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Thread: How hard is Marquetry?

  1. #1

    How hard is Marquetry?

    I'm getting a tad bored and have been thinking about ways to embellish simple pieces. Earlier today, I was reading old issues of FWW and came across an article on Marquetry.

    * How hard is it to learn Marquetry? I'm not looking to make Mona Lisa's. Maybe just simple geometric designs on boxes. Is it hard to learn?
    * Does it take special tools?
    * Any books, tips or advice for a beginner?

    I'd really appreciate any experienced advice you can give me. As always, thank you folks!
    Fred
    "All that is necessary for the triumph of evil is that good men do nothing."
    - Sir Edmund Burke

  2. #2
    It's not hard. Look for the Paul Schurch video on marquetry and do the exercises and you'll have an excellent start. You do need a scroll saw. I've done some marquetry but my problem is drawing the design. I just don't have a lot of talent in that area.

    I took a course with Paul but I think I could have done almost as well with just the video. The class is a week and it's a real push.

    Mike
    Go into the world and do well. But more importantly, go into the world and do good.

  3. #3
    Mike does great work and has shown a number of pieces here. I find all of them lovely and artful.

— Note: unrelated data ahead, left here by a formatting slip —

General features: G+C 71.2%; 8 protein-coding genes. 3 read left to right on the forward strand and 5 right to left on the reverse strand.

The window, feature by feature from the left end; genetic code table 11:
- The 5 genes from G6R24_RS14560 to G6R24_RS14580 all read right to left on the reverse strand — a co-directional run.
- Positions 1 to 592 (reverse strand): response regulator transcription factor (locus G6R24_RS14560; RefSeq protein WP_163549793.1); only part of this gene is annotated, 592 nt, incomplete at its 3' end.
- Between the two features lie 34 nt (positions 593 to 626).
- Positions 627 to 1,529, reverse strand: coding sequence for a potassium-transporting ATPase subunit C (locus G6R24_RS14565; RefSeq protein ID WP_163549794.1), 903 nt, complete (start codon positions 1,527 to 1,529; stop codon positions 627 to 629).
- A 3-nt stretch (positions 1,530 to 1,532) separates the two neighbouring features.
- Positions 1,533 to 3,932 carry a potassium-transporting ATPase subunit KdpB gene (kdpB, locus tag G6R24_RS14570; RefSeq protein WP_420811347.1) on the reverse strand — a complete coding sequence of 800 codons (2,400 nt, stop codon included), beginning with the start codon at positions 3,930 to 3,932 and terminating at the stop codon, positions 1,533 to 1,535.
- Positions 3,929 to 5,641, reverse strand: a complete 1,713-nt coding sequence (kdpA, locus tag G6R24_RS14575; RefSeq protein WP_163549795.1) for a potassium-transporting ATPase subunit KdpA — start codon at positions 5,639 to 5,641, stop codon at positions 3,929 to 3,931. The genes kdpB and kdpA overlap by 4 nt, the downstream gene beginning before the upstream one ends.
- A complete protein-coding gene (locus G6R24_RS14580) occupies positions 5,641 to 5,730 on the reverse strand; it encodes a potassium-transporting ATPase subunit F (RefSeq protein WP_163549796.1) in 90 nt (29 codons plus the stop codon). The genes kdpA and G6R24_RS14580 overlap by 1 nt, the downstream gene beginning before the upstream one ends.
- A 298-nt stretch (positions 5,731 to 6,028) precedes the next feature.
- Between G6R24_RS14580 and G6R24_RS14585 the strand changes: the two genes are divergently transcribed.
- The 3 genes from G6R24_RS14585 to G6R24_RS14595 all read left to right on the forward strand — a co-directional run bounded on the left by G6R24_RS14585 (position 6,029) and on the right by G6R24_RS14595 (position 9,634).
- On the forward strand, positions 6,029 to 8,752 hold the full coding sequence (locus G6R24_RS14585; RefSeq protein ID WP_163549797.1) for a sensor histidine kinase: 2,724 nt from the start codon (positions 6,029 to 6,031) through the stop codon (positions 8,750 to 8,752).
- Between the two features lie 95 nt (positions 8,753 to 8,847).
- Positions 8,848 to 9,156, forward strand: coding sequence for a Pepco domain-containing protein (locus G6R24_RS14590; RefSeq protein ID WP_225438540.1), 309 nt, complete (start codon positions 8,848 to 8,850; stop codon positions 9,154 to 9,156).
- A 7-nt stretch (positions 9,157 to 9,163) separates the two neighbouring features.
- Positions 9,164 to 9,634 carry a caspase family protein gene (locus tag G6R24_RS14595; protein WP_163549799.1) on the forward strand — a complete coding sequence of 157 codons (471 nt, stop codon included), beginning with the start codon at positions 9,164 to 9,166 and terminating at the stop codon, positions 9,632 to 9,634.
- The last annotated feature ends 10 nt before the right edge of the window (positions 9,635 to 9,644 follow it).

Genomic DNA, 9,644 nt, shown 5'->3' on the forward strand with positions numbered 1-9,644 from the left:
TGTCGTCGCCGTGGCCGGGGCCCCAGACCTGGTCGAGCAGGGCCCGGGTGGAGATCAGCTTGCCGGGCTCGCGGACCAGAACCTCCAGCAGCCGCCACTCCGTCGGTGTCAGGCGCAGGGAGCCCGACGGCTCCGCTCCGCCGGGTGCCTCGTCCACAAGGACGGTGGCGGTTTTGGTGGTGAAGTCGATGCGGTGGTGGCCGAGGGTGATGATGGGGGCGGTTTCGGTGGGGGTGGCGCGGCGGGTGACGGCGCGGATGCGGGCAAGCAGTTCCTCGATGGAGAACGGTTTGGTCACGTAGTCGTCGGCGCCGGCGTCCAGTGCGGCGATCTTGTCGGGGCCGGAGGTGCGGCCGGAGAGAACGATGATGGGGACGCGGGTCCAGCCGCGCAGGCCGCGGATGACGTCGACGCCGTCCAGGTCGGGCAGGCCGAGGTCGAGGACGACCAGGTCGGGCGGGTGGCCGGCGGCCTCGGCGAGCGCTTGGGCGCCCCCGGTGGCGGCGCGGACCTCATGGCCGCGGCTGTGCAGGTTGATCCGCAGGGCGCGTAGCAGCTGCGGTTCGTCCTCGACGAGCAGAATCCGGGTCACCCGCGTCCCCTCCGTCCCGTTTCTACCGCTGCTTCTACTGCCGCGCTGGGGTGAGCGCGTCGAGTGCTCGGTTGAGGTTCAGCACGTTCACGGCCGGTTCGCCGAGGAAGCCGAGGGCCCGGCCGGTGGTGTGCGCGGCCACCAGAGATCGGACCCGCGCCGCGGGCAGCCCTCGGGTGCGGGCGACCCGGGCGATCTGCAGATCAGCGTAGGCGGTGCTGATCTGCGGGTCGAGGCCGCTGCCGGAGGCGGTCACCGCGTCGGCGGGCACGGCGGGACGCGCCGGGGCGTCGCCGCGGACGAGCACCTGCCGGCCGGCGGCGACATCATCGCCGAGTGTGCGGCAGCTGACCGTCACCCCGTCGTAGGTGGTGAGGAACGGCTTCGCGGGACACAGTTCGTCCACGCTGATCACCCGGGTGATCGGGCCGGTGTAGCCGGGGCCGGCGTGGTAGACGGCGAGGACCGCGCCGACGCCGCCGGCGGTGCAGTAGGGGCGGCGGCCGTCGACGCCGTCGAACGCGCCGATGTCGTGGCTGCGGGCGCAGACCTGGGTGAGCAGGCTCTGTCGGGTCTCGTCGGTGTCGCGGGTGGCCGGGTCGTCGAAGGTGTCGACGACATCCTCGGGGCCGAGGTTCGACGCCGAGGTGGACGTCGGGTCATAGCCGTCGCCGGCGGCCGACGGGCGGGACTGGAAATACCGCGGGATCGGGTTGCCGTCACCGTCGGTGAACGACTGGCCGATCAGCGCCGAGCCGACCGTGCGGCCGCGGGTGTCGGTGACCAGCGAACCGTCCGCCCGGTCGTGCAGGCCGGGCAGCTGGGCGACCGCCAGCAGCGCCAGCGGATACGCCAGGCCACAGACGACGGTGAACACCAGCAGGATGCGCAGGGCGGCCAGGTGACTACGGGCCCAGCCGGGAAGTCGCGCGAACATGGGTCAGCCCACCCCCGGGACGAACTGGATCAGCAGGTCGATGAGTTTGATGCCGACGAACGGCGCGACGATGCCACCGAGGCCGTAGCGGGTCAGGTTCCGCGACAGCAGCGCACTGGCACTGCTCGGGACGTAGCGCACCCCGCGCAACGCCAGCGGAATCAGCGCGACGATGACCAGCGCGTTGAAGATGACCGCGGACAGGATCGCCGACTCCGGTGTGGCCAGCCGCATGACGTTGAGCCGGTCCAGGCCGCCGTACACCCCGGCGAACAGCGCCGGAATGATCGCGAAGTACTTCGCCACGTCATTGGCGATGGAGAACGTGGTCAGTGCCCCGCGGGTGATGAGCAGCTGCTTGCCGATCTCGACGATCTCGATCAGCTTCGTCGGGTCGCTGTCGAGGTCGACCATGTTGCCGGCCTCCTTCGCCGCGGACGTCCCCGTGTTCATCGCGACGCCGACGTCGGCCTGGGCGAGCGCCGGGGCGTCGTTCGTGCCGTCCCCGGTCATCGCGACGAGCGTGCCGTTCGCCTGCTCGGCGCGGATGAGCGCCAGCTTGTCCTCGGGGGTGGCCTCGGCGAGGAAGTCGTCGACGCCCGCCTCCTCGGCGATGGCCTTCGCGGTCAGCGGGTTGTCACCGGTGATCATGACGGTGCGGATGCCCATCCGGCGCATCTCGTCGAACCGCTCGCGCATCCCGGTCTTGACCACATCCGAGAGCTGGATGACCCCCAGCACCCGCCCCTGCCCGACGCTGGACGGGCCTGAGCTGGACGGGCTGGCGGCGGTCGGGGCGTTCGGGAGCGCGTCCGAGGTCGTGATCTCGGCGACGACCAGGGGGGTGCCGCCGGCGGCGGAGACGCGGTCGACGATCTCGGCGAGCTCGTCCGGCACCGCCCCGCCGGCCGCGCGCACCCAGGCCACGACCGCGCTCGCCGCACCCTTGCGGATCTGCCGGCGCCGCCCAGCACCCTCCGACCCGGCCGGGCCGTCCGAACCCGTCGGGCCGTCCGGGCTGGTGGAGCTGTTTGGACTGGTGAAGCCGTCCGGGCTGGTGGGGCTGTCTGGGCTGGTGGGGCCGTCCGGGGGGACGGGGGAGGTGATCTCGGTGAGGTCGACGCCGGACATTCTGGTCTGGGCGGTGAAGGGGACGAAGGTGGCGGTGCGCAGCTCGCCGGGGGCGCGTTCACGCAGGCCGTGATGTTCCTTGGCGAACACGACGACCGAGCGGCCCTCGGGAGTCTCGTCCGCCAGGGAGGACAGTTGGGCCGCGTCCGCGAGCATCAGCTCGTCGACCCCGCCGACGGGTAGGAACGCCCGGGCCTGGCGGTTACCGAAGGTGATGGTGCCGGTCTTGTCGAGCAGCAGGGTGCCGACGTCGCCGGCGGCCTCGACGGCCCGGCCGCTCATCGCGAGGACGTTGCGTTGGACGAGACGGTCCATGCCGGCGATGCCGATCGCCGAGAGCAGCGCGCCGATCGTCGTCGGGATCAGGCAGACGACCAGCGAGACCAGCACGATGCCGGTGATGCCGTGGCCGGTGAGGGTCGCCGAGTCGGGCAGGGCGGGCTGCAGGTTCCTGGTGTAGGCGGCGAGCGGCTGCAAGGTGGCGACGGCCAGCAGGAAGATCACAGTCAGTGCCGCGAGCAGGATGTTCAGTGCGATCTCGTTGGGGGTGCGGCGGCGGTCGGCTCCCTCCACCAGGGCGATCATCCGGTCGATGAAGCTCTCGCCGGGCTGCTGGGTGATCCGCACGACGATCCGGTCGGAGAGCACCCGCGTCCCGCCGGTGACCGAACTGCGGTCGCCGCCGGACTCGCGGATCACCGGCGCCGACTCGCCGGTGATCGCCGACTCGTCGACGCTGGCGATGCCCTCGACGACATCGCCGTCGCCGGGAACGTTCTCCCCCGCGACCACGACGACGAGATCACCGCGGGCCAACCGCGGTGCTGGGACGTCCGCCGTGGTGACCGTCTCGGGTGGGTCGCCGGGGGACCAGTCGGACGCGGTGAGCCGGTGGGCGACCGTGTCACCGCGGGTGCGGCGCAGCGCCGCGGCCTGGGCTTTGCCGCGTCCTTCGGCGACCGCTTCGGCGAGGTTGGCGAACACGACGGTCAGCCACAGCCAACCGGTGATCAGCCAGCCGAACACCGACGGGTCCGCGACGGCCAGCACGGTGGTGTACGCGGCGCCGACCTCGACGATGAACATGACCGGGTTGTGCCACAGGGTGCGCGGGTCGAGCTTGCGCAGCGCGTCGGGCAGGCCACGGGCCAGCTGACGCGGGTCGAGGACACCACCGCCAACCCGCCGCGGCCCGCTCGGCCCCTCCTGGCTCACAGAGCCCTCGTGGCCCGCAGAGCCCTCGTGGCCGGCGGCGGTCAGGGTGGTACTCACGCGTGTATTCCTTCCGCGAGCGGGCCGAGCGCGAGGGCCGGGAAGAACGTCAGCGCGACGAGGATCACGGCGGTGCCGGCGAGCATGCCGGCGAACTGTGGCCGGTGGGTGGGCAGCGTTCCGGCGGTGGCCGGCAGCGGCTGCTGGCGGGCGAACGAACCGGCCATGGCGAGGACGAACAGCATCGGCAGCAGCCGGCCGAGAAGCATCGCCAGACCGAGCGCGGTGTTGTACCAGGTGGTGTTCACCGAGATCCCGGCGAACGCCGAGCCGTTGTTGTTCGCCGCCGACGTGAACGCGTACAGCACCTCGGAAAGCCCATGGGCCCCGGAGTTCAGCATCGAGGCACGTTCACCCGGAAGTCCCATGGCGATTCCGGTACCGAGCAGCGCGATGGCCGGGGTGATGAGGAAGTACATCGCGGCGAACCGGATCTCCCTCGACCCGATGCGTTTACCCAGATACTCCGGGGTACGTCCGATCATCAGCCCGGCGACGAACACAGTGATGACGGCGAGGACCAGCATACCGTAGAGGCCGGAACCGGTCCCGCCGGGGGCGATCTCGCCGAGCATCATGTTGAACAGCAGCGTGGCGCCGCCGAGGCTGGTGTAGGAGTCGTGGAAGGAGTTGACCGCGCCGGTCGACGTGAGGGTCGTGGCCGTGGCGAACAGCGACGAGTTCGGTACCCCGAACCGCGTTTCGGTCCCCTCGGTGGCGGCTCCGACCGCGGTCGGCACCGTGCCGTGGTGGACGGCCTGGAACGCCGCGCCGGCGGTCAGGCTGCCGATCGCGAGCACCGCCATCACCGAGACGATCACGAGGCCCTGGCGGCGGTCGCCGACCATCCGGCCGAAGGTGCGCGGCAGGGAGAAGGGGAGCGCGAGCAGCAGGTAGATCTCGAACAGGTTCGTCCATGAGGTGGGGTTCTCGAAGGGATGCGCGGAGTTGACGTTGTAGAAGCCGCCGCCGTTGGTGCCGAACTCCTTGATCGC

4. #4
    Quote Originally Posted by Mike Henderson View Post
    It's not hard. Look for the Paul Schurch video on marquetry and do the exercises and you'll have an excellent start. You do need a scroll saw. I've done some marquetry but my problem is drawing the design. I just don't have a lot of talent in that area.

    I took a course with Paul but I think I could have done almost as well with just the video. The class is a week and it's a real push.

    Mike
    Thanks Mike!
    Fred
    "All that is necessary for the triumph of evil is that good men do nothing."
    - Sir Edmund Burke

  5. #5
    You don’t need a scroll saw, you can use a birdsmouth bench and a fret saw or a knife. I just took a class with Jim MacDonald and learned the fret saw method. Personally, I use a hand operated scroll saw I built from brake tubing, a drawer slide, and bits of bolts and nuts. If you are on the Front Range of Colorado, our guild, the Rocky Mountain Marquetry Guild, offers a free workshop where we offer instruction, a hand powered scroll saw, veneer, coffee, and doughnuts on the first and third saturday morning each month.

    if you aren’t able to make it to our workshop, there are a couple of books that can help. Silas Kopf’s “A Marquetry Odyssey” is an incredible book that delves into the history of marquetry dating back to 3000bc as well as his own pieces. There’s a bit of detail on technique as well. Craig Thibodeau “The Craft of Veneering” has a decent chapter on marquetry but is an excellent reference on veneering in general. There a book to teach both the double bevel and the window method called “Marquetry Course” by Jack Metcalfe and John Apps. And other textts, such as the by Pierre Raymond, who was probably the most influential educator in marquetry of the past half century.

  6. #6
    Quote Originally Posted by Mike King View Post